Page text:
He and his colleagues soon decided to shift the attention and power away from the individual student to the mental health experts at the campus health center. “I’m not so sure you want to make a person the center of things who has maybe made a really silly decision after a break-up,” he said. “We’re the center -- if you want to be a part of the campus community, you have to commit to the four sessions.”

“We’re pro-enrollment as long as they adhere to our rules,” Joffe added. He said that the suicide portion of the counseling center looks like “a conduct and discipline office.” 

To date, about 2,000 students have gone through the mandated sessions, and only one has withdrawn from the institution, having chosen not to participate in the sessions. Over 30 percent of students have chosen to go beyond four sessions, according to Joffe.

Some who listened to Joffe had questions about the legalities of mandating such a program. Joffe explained that they don’t use the words “treatment” or “psychotherapy” in their requirements. He said, too, that usually after four sessions, a student who is in serious trouble will verbally consent to either leaving the university or getting more intense professional help.

In reference to a question about the ongoing Jordan Nott case against George Washington University, Richard Kadison, the chief of mental health services at Harvard University, explained that his institution has an involuntary medical leave policy, but the university has used it only once in the past ten years.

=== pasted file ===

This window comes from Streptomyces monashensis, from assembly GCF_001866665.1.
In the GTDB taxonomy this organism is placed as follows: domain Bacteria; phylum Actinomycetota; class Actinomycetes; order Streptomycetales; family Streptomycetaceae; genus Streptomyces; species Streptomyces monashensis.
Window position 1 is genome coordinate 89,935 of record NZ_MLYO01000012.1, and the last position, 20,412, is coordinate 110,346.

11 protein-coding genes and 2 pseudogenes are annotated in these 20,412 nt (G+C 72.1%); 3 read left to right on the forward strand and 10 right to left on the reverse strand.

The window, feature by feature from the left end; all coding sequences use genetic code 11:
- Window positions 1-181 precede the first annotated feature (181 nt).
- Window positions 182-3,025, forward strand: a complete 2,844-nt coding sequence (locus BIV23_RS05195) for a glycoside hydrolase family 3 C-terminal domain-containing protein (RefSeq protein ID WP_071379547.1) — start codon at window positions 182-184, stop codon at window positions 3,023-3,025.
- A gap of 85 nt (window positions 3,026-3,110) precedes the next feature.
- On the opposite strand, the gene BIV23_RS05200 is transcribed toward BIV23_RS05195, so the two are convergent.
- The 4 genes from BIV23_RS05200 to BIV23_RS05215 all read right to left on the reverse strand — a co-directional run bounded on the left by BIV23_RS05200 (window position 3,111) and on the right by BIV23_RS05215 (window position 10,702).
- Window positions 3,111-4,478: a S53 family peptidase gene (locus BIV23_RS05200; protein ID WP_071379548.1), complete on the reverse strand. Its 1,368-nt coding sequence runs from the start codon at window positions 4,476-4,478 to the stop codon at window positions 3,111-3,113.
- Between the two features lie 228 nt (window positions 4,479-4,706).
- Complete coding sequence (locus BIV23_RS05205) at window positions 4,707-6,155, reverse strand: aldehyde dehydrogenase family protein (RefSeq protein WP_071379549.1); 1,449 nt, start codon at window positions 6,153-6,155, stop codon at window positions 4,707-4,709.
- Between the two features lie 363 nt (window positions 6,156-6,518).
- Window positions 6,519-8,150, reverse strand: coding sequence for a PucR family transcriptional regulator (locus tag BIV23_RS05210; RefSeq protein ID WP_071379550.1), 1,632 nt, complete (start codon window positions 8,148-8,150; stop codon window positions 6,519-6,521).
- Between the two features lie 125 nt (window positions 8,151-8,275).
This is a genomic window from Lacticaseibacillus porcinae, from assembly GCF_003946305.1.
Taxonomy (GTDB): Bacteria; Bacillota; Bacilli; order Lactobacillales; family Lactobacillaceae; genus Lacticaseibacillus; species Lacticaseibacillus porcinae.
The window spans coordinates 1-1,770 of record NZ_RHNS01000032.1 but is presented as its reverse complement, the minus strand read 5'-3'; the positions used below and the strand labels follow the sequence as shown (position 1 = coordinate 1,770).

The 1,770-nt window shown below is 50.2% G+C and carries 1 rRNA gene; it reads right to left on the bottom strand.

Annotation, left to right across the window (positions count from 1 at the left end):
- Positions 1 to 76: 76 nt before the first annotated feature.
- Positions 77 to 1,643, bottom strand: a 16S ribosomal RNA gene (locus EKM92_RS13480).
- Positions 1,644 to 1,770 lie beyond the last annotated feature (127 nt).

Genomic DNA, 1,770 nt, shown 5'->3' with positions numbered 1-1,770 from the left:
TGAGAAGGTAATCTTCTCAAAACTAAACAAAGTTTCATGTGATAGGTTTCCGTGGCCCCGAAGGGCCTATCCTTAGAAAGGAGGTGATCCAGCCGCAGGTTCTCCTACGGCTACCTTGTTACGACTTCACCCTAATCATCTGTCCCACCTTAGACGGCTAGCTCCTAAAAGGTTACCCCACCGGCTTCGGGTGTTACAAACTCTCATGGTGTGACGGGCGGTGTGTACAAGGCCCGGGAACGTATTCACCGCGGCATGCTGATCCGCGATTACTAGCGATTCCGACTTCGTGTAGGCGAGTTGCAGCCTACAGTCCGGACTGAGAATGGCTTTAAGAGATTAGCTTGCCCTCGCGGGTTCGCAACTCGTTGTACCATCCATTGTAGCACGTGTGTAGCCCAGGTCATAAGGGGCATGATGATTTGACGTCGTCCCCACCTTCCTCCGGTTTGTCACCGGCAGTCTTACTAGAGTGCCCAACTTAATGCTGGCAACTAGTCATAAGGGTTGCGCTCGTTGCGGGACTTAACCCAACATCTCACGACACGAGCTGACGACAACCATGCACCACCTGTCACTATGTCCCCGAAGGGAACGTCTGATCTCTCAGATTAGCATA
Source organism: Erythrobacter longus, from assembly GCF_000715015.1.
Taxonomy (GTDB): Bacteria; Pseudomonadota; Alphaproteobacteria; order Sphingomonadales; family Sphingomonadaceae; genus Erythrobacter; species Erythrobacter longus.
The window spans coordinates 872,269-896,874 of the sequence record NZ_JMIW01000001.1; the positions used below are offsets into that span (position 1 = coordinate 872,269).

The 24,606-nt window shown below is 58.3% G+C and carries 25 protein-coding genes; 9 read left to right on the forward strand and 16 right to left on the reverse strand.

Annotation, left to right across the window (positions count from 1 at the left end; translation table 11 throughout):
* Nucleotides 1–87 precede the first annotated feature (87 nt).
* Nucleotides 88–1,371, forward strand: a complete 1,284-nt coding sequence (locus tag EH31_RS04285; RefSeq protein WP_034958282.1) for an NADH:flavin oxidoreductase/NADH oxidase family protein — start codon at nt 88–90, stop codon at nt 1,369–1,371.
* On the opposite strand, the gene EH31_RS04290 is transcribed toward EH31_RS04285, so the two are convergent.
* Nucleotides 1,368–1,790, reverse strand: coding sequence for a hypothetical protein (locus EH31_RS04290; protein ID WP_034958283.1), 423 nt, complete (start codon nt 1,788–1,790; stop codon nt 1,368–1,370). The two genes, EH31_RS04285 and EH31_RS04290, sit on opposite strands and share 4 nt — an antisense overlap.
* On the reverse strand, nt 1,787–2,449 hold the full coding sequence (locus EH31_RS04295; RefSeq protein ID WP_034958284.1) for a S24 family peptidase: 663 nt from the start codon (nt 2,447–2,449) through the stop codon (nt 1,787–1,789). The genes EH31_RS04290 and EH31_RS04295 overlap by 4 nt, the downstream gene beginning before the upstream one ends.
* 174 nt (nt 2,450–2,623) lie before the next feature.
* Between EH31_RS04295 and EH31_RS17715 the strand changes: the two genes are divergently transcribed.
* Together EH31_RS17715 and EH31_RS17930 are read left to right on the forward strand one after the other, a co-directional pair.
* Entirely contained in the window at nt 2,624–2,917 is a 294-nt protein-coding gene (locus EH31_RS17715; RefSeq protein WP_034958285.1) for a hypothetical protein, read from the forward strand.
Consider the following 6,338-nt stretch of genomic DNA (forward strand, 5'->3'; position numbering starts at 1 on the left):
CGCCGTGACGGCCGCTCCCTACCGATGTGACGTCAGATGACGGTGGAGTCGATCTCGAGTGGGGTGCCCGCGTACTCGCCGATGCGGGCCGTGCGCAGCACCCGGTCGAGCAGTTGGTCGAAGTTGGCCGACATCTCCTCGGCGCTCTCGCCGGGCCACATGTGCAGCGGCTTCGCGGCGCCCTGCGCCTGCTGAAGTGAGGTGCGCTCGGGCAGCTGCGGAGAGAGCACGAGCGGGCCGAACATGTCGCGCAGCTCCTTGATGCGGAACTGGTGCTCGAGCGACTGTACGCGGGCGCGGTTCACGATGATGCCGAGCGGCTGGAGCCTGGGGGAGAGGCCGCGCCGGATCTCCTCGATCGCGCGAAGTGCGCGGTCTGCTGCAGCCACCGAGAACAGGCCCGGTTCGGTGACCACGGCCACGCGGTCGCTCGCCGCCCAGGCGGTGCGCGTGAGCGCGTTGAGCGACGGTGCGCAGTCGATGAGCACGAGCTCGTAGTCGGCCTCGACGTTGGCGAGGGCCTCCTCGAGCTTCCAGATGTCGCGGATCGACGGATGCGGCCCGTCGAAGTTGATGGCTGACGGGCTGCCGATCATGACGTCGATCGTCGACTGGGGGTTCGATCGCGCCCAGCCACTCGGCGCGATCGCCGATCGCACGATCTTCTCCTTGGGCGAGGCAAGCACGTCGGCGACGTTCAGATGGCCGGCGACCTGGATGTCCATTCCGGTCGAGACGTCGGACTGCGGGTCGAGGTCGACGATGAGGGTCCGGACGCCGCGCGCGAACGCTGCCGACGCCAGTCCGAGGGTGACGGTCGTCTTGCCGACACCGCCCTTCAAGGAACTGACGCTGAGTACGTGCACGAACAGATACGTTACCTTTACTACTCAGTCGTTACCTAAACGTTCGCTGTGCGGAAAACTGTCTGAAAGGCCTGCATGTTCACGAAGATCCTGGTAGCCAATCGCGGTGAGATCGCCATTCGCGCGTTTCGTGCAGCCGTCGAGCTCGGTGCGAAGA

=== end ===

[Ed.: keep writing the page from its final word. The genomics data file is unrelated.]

“We tell students, ‘If you want to stay in school, here is what you have to do.’” said Kadison. If they don’t take the steps outlined by the Harvard counseling center, which are similar to those at the University of Illinois, then they are asked to leave.

“You lose all leverage once you apply it,” cautioned Joffe.

“If you think the student needs to take a leave of absence, and you can make them feel that’s what’s best for them,” said Joanna Locke, a program director with the Jed Foundation, “I think you can avoid litigation.”

Based on research the Jed Foundation has conducted at 40 institutions nationwide, Locke said that it’s best for a campus health center to operate on a case-by-case basis, never explicitly saying that if a student takes some specific action, he or she will be kicked out of an institution. Joffe said, too, that it’s important for policies not to become so broad that they cover behaviors that aren’t suicidal.

Several health officials at the conference noted that there are many instances where students successfully attempt suicide the first time, and this is a problem that many acknowledged is much more difficult to remedy. Such students tend to be male and keep their feelings to themselves.

“We’re still scratching our heads on what to do about it,” said Joffe, saying that public health campaigns focusing on depression and reducing stigmatization for seeking help are the best – and only – known routes to pursue at this time.